IT was labelled “French Day” at St James’ Park, so Newcastle United must have expected to encounter stout resistance.
By the end of an entertainingly open encounter against Southampton, however, Alan Pardew’s side find themselves six points clear of the bottom three in 14th position. Pardon the pun, but the hope with 11 games of the season to go, is that their relegation fears are dead and “beret-ed”.
Two of Newcastle’s French contingent – Moussa Sissoko and Yohan Cabaye – found the net in a 4-2 win, with French speaker Papiss Cisse scoring a contender for goal of the season as the Magpies won off the back of a European away game for only the second time this season.
Morgan Schneiderlin and Rickie Lambert ensured they did not have things their own way with goals of their own.
But by the time Jos Hooiveld deflected the ball into his own net with 11 minutes left, Newcastle had merited their third victory in the last four league matches.
The January transfer business has transformed the Magpies’ season, and it was no coincidence that Sissoko, Yoan Gouffran and the hugely impressive Mathieu Debuchy all made telling contributions.
Suddenly, Pardew finds himself with a number of goalscoring options and a deep enough squad to be able to cope with the demands of continental competition. Yesterday’s side boasted seven changes from the team that lined up in Kharkiv, yet both line-ups were good enough to do the job.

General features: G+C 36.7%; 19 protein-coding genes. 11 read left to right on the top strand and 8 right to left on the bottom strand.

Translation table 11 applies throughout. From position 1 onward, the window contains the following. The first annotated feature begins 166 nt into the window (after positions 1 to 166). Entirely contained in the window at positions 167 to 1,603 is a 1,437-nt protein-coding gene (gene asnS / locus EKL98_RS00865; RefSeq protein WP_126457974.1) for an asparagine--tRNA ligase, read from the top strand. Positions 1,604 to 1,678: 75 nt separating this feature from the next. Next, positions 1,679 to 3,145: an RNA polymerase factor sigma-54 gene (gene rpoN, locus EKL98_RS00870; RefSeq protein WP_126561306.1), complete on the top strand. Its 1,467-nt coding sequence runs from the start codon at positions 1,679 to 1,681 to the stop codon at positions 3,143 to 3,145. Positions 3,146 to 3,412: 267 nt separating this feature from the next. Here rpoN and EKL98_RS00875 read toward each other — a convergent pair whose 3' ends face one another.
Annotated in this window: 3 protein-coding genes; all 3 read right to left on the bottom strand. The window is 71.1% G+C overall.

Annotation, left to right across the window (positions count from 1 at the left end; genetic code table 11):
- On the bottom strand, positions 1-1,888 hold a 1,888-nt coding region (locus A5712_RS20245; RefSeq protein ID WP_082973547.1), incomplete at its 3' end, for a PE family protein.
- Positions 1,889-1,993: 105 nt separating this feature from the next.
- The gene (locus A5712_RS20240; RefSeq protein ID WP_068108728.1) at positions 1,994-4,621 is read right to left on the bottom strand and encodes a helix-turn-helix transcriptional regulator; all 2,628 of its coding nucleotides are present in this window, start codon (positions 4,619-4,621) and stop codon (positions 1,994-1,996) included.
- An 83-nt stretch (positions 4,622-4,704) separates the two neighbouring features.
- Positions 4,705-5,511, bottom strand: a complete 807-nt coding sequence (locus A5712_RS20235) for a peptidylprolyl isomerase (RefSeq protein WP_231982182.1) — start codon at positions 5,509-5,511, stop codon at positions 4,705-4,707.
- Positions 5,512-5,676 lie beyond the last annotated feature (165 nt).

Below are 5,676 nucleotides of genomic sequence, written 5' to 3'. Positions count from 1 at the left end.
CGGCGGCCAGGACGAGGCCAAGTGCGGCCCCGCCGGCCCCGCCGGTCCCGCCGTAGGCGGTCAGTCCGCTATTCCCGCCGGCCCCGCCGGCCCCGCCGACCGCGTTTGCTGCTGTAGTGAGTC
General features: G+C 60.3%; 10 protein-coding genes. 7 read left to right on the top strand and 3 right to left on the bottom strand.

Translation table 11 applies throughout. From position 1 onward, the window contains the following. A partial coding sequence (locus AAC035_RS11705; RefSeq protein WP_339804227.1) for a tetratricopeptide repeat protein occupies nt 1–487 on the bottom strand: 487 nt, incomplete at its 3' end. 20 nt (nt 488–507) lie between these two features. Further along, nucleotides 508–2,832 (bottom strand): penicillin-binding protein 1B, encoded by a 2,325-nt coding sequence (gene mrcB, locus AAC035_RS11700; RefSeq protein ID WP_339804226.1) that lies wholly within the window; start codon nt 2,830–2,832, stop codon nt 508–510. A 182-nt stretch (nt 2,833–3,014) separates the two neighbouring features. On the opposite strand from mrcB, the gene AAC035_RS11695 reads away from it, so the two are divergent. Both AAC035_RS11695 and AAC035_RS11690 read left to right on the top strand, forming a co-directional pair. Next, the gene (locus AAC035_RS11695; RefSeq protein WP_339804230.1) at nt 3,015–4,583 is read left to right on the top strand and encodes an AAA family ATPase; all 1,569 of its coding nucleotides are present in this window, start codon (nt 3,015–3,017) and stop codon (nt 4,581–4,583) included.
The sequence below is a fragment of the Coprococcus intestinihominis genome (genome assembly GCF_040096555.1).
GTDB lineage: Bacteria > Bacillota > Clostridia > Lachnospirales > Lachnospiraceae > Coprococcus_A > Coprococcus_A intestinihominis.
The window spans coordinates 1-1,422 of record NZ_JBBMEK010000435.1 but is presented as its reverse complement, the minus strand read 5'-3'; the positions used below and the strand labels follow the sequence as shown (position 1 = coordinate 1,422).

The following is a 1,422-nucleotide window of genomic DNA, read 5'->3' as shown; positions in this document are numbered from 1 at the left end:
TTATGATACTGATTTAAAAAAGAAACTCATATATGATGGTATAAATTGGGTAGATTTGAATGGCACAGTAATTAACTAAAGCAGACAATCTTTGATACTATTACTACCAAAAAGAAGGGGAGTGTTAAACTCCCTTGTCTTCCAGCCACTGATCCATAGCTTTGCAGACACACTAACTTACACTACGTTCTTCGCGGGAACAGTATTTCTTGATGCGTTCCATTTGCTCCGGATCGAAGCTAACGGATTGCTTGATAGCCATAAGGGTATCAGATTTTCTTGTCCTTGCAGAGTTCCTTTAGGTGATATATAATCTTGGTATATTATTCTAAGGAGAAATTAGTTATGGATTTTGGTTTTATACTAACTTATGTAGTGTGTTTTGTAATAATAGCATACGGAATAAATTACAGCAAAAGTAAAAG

Not that it was plain sailing against the Saints. La Marseillaise rang around St James’ Park before kick-off, and the refrains of the French national anthem had barely died down when Schneiderlin, the only Frenchman on Southampton’s books, fired his side into a thirdminute lead.
When Newcastle officials dreamed up a ‘French Day’ to provide inspiration to their cross-Channel contingent, presumably they forgot to check the nationality of the players they would be playing against.
Football being football, there was a high degree of inevitability that Schneiderlin would score, and unfortunately from a home perspective, there was also plenty that was predictable about the defensive deficiencies that contributed to the opener.
Lambert was able to nod down Jack Cork’s cross with an unacceptable degree of comfort, and Steven Taylor failed to challenge Schneiderlin as he swivelled in the area before drilling a low shot past Rob Elliot.
With Tim Krul nursing an ankle injury sustained in Kharkiv, Elliot was making his first Premier League start. He would not have envisaged his first act in the top-flight being to pick the ball out of the net.
Southampton keeper Artur Boruc gets back to his feet as Papiss Cisse celebrates after scoring a wonder goal to put Newcastle 2-1 ahead
Trailing in the first five minutes for the second league game in succession, Newcastle took the best part of half-an-hour to get into their stride.
There was an untidiness to much of their early play, perhaps reflecting the limited time this team has spent together since it was hastily assembled at the end of last month.
However, with Cabaye and Sissoko becoming increasingly influential in the central areas, the Magpies gradually developed some rhythm.